The Nature Conservancy wants to persuade big business to save the environment.
Mark Tercek, the head of the Nature Conservancy, recently took a tour of the largest chemical-manufacturing facility in North America: the Dow plant in Freeport, Texas. The Nature Conservancy, which is responsible for protecting a hundred and nineteen million acres in thirty-five countries, is the biggest environmental nongovernmental organization in the world. Tercek, accompanied by two colleagues, had come to Freeport because the facility—a welter of ethylene crackers and smokestacks built next to a river that flows into the Gulf of Mexico—is at the center of a pilot collaboration that he hopes will reshape conservation. The key idea is to create tools that can assign monetary value to natural resources. Tercek, a former partner at Goldman Sachs, thinks that environmental organizations rely on fuzzy science and fail to harness the power of markets. With the help of sound metrics drawn from the world of finance—“a higher level of accountability,” in his words—some of the ecological harm caused by the very same corporations can be undone. Nudging big business in a green direction, he believes, can do far more good than simply cordoning off parcels of Paradise.
It was a chilly February day, the wind coming from the west. On the horizon, smoke curled from a brushfire; some of Dow’s tankers, part of the largest privately owned rail fleet in the country, trundled down their tracks. Tercek, who is fifty-seven, is a practiced listener: during his decades as an investment banker, he has sounded out a lot of executives. He seemed engrossed while a Dow operations manager explained proudly that the chemicals produced in Freeport ended up in “upstream intermediate products that go into all sorts of applications.”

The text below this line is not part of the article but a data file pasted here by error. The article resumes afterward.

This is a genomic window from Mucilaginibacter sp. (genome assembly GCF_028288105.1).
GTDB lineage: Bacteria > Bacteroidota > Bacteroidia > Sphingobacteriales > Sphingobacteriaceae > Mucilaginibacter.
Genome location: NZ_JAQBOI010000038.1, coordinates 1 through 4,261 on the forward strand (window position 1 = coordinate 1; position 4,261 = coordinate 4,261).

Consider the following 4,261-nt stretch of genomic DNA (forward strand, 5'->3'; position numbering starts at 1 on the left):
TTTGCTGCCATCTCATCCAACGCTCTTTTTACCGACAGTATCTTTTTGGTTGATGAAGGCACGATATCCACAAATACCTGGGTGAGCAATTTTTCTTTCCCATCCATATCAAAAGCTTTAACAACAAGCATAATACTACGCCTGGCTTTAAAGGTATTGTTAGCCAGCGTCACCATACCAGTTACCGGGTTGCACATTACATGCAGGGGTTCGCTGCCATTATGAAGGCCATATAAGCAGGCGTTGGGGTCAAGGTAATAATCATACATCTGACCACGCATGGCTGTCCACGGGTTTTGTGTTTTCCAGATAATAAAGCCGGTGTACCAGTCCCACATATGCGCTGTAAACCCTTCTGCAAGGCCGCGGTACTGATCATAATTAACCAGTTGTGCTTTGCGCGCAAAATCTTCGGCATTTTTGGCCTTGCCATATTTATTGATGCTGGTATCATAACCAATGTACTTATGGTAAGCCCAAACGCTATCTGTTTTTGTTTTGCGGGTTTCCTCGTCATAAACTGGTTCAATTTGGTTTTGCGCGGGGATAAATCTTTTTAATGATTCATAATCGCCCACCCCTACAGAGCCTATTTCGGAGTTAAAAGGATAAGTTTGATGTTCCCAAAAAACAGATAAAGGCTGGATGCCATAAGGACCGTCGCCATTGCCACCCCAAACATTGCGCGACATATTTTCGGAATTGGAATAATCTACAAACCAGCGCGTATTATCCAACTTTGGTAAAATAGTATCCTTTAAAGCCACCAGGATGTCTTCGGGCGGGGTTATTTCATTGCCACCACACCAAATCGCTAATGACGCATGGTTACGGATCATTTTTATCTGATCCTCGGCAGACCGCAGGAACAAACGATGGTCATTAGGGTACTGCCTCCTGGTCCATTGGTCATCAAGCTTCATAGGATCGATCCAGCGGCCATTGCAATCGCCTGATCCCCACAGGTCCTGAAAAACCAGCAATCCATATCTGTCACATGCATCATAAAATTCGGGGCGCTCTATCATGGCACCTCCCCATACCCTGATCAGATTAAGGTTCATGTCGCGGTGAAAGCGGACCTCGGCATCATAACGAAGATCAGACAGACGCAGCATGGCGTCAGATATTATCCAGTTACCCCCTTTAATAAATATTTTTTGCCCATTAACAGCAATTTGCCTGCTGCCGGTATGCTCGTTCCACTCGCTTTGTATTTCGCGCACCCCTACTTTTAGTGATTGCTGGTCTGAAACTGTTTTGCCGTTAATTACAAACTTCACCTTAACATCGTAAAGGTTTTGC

The pilot program centers on finding ways to help the chemical plant save money by enacting environmental reforms. Tercek’s staff had worked with Dow to produce hard numbers: the rate at which certain trees absorb pollutants; the extent to which a plot of restored wetland can slow a storm surge. “Have we achieved any breakthroughs, to Dow’s way of thinking?” Tercek asked. Calm and conciliatory, he doesn’t question the logic of committing billions of dollars—and using hundreds of tons of dangerous chemicals—to create shatterproof lenses, de-icing fluid, and liquid-crystal displays.
In front of us was the Brazoria Reservoir, which is run by Dow; it both cools the plant and makes its way through the local water authority to the taps in surrounding towns. I wondered how safe the arrangement was, but Tercek asked the Dow team about the numbers: “As businesspeople, you obviously think a lot about the cost of water versus the utility of water. Is that a big deal?”
Retail environmentalism—coaching individuals to be eco-minded consumers—isn’t his thing. At one point, we discussed whether the train or the plane is the better way to get from Washington, D.C., where the Nature Conservancy’s headquarters are, to New York, where much of the money Tercek needs to raise is made. He told me that he was “something of an expert” on the commute, and brought up speed and weather considerations, but not carbon emissions. “Should you have a fake or real Christmas tree?” he said. “I have no idea.”
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